Is your organization ready to pay Cyber Attack Ransom?

While ransomware attacks have slowed down with cybercriminals shifting their focus to cryptojacking (mining virtual currencies), cyberextortion is still widespread.

Here are a few examples of recent cyber extortion attacks:

Systems of Onslow Water and Seer Authority (ONWASA) in Jacksonville, NC, serves a population of more than 100,000 people. Earlier this month its computer systems were attacked and infected by malicious Emotet ransomware. The Ryuk strain of this malware quickly spread across the network, infecting databases and files. ONWASA systems were compromised despite having extensive defenses in place, yet had a weak link computer system at the main office, where penetration apparently took place. ONWASA refuses to pay the ransom,

Another earlier attack in Mecklenburg County, NC could’ve resulted in $23,000 ransom losses, but the county officials were confident that resources were available to restore and rebuild the systems from secure backup data.

City of West Haven, CT, was hit with a ransomware attack that ran for 27 minutes early morning on October 16, 2018, infecting 23 servers.  Attack was contained within 39 hours, and federal and local police IT authorities conducted an investigation. Not being properly prepared for such an attack, West Heaven had made a difficult choice of paying the ransom of $2000 and hired a consulting company to remediate and restore the affected systems.

What to do if you don’t want to be the victim of cyber extortion specialists: plan, backup, restore.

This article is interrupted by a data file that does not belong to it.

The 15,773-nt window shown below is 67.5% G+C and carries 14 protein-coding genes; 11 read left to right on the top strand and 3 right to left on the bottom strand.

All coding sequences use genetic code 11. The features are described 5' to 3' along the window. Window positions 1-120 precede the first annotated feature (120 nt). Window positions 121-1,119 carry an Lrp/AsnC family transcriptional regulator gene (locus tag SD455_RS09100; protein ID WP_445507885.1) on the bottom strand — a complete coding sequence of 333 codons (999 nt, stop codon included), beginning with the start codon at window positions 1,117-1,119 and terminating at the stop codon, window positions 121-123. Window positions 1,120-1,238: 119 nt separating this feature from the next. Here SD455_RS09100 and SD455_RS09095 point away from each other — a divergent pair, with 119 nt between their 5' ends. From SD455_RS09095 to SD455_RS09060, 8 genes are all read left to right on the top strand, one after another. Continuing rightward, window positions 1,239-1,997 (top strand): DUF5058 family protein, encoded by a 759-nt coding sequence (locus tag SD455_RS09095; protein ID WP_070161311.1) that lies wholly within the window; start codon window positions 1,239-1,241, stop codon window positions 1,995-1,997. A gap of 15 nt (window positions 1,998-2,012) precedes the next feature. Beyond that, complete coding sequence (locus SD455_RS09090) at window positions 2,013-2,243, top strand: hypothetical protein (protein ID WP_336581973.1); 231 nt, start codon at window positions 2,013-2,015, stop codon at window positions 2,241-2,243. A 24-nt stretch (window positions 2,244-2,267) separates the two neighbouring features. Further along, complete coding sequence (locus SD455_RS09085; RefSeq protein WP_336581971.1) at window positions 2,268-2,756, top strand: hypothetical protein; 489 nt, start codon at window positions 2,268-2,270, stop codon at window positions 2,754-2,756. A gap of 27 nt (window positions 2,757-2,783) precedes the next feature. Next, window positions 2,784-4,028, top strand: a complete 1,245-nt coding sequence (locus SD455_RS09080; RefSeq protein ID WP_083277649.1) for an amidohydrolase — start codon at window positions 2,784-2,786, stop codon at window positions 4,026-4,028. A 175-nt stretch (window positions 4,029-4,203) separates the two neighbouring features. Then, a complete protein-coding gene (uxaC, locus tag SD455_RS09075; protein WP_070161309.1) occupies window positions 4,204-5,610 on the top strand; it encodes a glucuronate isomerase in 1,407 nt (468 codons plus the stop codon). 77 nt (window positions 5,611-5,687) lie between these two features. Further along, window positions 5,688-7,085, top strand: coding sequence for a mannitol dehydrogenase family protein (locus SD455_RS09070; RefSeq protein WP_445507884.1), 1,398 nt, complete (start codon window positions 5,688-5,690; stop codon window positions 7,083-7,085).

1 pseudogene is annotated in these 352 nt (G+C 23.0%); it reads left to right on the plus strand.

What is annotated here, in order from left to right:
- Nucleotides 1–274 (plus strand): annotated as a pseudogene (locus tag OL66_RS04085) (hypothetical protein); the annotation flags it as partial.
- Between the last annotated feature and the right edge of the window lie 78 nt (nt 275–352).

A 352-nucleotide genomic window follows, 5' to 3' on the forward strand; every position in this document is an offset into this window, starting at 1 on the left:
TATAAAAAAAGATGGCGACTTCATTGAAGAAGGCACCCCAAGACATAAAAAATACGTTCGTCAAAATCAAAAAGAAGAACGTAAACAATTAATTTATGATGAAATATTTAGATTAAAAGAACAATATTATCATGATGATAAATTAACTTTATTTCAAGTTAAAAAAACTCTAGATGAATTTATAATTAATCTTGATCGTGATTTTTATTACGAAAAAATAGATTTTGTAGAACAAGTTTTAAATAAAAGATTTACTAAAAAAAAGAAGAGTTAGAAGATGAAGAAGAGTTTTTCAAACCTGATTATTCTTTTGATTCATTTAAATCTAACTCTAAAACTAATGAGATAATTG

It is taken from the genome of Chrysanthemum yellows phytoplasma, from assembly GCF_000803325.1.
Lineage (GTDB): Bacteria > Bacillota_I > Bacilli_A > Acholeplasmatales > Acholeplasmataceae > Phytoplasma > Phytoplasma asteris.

You can pursue the questionable choice of paying the ransom (with no guarantee of receiving a decryption key and potentially being re-targeted in the future) or face a complicated and very expensive cleanup and restoration process. Cybercriminals evolve their methods on a daily and hourly basis: understanding that nobody can guarantee zero penetration, individuals and organizations must be prepared to safeguard against the attacks to minimize the risk, and recover properly, to minimize the damage, should the malicious attack succeed.

  1. To minimize the risk, properly safeguard against malicious attack
  2. To minimize the damage, have a rapid recovery plan.
The most important thing small businesses can do to ensure endpoint security is to let their IT and security professionals proactively implement and protect mission-critical business elements and processes:
  • backup essential systems and data;
  • regularly run backup and practice restore procedures;
  • create a disaster recovery plan;
  • implement programs for timely patch management;
  • procedures;
  • create and practice a disaster recovery
  • implement necessary measures to harden business and user systems;
  • constantly monitor systems security.

Does your SMB need reliable, expert Security, Data Backup, and Disaster Recovery Services in New Jersey?

Call us at (201) 4931414 x 311 to speak to our IT Security experts or to request a consultation today. Let’s start a conversation to make sure your business continuity is secured.

Intelligent Business Continuity services by, a New Jersey local IT Security consulting and Computer Network Support company for Small businesses include all assets of Managed Services.

How is your state of IT? Call Us: (855) 551-7760 with any questions.